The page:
Essentially, inactivation of all three dgc genes prevents the synthesis of this unknown EPS in both induction strains (Figure 1A, fifth row: strain DS1809-PB53, ΔdgcK, -P, -W, Pxyl-ydaJ-N; sixth row: strain DS1809-PB55, ΔdgcK, -P, -W, Pxyl-ydaK-N). The morphology of these resembled that of the wild type supporting the c-di-GMP dependence of the ydaJ-N related EPS machinery (Figure 1A, first row).
We proceeded to test the effect of ydaK-N induction (construct pSG1164-PB55, Pxyl-ydaK-N) on BF-promoting medium in single dgc gene mutant backgrounds (Figure 1B). Importantly, in strains in which the endogenous locus dgcK was deleted (strain DS9305-PB55, ΔdgcK, Pxyl-ydaK-N, Figure 1B, third row) production of EPS by YdaK-N was completely abolished despite the presence of xylose, as respective colony architectures resembled wild type appearance (NCIB3610, PsigB-ydaJ-N, Figure 1B, first row). In contrast, disruption of dgcP did not impair EPS production via YdaK-N, reflected by the altered colony morphology in the case ydaK-N induction (strain DS9537-PB55, ΔdgcP, Pxyl-ydaK-N, Figure 1B, right column, forth row), compared to the dgcK background deletion strain (Figure 1B, right column, third row). Similarly, deletion of dgcW also resulted in altered BF formation upon induction of ydaK-N (strain DS9883-PB55, ΔdgcW, Pxyl-ydaK-N, Figure 1B right column, fifth row) implying that EPS production via YdaK-N is independent of DgcP and DgcW under our experimental conditions, but dependent of DgcK.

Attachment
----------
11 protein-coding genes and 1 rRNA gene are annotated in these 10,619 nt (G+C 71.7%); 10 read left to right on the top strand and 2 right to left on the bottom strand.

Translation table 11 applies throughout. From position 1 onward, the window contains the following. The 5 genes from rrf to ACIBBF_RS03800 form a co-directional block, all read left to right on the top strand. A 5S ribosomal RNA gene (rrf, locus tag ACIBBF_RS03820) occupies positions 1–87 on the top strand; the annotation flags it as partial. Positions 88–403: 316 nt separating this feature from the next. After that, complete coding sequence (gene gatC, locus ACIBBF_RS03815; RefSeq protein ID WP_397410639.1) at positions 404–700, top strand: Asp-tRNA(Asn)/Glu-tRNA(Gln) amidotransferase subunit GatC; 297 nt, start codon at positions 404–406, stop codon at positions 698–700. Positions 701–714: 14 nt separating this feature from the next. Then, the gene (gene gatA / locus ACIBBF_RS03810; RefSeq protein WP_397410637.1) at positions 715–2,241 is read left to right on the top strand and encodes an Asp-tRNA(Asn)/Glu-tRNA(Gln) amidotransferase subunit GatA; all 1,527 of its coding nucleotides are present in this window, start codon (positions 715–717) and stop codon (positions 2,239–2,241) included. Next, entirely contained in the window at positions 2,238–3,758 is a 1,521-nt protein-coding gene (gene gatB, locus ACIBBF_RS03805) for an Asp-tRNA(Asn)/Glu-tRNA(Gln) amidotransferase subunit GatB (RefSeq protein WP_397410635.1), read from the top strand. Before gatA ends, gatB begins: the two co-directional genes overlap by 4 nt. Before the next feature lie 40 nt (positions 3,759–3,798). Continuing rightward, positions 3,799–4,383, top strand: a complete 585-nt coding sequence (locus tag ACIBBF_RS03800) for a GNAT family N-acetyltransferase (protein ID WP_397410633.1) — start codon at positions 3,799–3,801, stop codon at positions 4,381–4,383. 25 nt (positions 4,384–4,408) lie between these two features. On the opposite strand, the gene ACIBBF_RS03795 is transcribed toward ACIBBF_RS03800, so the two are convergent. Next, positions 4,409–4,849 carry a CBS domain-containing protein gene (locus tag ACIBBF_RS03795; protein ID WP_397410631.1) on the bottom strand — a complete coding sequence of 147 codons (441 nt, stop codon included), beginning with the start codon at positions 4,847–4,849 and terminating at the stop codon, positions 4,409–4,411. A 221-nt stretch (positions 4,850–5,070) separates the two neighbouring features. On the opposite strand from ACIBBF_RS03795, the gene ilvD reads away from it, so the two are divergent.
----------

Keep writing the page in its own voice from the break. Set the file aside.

Thus, our experiments demonstrate that activation of EPS production via the degenerated GGDEF domain protein YdaK relies on the integrity of dgc genes and furthermore indicate that YdaK is activated via DgcK under BF-promoting conditions, which results in activation of EPS production in a c-di-GMP dependent manner. In order to further support the hypothesis of YdaK activation via c-di-GMP, we performed site directed replacement mutagenesis of conserved I-site (inhibitory site) residues in YdaK proposed to be involved in c-di-GMP binding (Gao et al., 2013, Figure 1C). Based on sequence analysis, YdaK likely has a primary and secondary inhibitory site (Gao et al., 2013). The putative secondary I-site motif RxxR is found at residues R157 to R160, whereas the putative primary I-site motif RxxD (R202 to D205) locates five residues upstream of the degenerated active site motif SDERI (conserved motif GGDEF). To test the activity of the primary I-site variants, YdaKR202A and YdaKD205A (pXG003-PB80 & pXG003-PB81, respectively) were introduced at the ectopic amyE locus of strains that harbored a xylose-dependent promoter driving ydaLMN expression (pSG1164-PB56; Figure 1C). Induction of ydaLMN alone (strain NCIB3610-PB56, Pxyl-ydaL-N, Figure 1C, second row) did not result in EPS production as reflected by unaltered colony morphology of the correponding strain compared to ydaK-N overexpression (strain NCIB3610-PB55, Pxyl-ydaK-N; Figure 1C, first row) in agreement with a previous study (Bedrunka and Graumann, 2017). Complementation with a wild type copy of ydaK in trans restored EPS production upon xylose and IPTG addition (strain NCIB3610-PB56-XG003, Pxyl-ydaLMN, amyE::PIPTG-ydaK, Figure 1C, third row). However, when strain NCIB3610-PB56 (Pxyl-ydaL-N) was complemented with ydaK alleles encoding the R202A (NCIB3610-PB56-PB80, Pxyl-ydaLMN, amyE::PIPTG-ydaKR202A, Figure 1C, forth row) or D205A point mutants (NCIB3610-PB56-PB81, Pxyl-ydaLMN, amyE::PIPTG-ydaKD205A, Figure 1C, fifth row) respectively, EPS production was abolished. These observations suggest that an intact primary I-site motif of YdaK is required for c-di-GMP binding and thus YdaK activity.